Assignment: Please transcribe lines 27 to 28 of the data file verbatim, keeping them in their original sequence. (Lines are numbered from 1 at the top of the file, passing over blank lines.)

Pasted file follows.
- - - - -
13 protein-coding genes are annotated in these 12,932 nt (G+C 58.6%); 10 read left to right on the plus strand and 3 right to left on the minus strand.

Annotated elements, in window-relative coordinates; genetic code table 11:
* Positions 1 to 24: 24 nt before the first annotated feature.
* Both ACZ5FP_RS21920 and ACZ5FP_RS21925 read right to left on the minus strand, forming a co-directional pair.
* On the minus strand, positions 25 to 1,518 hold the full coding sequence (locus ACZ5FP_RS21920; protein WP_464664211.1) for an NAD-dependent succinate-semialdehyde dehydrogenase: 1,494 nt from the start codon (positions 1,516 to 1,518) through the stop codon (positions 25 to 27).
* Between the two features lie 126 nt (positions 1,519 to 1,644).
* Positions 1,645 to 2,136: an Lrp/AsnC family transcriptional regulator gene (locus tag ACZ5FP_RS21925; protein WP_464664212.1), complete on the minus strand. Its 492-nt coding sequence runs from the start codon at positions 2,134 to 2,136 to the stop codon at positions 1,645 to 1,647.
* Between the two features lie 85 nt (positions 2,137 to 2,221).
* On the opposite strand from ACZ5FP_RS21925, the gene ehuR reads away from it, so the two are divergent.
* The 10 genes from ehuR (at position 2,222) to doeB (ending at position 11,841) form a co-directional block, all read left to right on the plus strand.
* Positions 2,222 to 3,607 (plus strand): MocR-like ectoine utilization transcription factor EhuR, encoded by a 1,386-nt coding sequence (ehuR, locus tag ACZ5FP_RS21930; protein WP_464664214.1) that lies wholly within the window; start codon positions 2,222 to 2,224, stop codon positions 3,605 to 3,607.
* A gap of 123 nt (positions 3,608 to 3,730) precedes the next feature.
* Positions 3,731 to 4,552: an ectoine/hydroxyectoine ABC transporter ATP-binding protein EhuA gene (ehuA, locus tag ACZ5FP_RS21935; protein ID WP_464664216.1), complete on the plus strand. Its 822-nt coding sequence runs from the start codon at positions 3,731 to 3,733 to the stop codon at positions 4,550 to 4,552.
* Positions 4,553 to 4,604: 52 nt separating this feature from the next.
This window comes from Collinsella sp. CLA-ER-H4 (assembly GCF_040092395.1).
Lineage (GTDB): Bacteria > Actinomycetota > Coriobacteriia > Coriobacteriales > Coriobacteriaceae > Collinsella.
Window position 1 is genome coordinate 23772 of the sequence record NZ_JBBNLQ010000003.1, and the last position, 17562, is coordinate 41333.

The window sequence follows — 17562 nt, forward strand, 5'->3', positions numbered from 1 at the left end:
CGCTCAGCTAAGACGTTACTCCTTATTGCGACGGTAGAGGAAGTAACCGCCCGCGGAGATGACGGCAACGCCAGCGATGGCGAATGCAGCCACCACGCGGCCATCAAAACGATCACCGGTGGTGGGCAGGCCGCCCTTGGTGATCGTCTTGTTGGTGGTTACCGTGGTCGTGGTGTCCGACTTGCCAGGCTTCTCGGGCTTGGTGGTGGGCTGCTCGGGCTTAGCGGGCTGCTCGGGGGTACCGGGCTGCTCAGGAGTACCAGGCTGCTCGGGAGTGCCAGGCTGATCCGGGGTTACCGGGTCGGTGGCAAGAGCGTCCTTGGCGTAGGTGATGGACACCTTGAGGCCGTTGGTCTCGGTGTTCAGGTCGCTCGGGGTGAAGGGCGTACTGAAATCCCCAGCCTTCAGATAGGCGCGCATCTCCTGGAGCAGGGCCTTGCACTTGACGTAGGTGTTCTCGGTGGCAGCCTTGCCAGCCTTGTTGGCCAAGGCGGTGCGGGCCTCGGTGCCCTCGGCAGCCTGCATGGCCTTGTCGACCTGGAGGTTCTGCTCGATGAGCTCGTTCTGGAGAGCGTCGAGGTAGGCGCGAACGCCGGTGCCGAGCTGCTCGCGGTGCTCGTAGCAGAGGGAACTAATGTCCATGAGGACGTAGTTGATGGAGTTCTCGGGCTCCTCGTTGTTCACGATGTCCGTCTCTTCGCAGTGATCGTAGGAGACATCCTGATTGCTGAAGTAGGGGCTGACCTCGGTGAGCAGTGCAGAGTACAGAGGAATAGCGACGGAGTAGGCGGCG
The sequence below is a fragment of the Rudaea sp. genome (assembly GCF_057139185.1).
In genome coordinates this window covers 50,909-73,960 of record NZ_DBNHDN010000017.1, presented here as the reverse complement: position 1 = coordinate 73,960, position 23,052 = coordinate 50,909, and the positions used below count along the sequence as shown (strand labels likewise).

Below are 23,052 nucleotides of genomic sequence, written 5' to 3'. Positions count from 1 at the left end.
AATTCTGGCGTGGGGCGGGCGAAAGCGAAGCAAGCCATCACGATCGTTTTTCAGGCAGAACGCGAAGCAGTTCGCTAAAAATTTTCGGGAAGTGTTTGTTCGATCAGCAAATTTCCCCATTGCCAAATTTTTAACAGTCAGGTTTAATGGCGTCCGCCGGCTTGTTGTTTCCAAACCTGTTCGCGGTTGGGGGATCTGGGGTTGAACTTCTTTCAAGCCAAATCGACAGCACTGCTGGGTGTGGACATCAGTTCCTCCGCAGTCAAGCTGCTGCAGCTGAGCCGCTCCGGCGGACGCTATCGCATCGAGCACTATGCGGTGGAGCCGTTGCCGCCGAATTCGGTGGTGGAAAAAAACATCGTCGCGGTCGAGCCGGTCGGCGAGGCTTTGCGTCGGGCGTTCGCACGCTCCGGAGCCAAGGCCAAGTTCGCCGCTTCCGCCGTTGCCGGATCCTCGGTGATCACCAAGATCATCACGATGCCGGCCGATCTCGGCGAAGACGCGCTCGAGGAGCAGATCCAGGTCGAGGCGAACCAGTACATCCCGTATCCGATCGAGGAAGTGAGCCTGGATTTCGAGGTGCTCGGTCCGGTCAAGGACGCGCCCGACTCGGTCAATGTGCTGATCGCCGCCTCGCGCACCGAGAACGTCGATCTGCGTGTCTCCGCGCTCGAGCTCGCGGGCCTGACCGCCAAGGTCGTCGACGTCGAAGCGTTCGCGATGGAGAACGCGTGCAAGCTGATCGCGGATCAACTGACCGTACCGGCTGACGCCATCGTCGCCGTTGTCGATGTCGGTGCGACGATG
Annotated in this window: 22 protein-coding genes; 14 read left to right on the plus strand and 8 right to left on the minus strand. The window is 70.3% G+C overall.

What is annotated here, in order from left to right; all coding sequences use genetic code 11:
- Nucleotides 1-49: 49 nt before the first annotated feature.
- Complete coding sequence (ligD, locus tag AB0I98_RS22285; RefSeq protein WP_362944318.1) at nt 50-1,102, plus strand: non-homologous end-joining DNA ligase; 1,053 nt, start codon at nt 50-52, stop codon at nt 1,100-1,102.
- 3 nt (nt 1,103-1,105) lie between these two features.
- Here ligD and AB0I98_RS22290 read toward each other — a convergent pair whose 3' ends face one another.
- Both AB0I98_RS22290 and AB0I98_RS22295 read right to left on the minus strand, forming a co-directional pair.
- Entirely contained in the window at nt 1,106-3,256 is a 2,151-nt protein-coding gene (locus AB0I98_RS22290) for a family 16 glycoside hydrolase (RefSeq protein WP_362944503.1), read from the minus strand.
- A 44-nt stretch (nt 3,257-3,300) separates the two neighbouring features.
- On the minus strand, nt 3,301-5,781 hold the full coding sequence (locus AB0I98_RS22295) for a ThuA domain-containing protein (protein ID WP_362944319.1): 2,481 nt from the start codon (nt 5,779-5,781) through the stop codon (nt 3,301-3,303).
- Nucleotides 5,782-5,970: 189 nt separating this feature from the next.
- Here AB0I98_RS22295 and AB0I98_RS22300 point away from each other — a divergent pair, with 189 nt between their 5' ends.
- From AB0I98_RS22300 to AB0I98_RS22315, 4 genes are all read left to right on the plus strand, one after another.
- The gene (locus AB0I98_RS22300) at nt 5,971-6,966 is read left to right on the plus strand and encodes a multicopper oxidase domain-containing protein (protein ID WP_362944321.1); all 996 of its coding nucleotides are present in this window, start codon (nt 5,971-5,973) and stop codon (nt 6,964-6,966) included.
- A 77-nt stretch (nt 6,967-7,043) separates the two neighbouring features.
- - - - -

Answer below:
- Complete coding sequence (ligD, locus tag AB0I98_RS22285; RefSeq protein WP_362944318.1) at nt 50-1,102, plus strand: non-homologous end-joining DNA ligase; 1,053 nt, start codon at nt 50-52, stop codon at nt 1,100-1,102.
- 3 nt (nt 1,103-1,105) lie between these two features.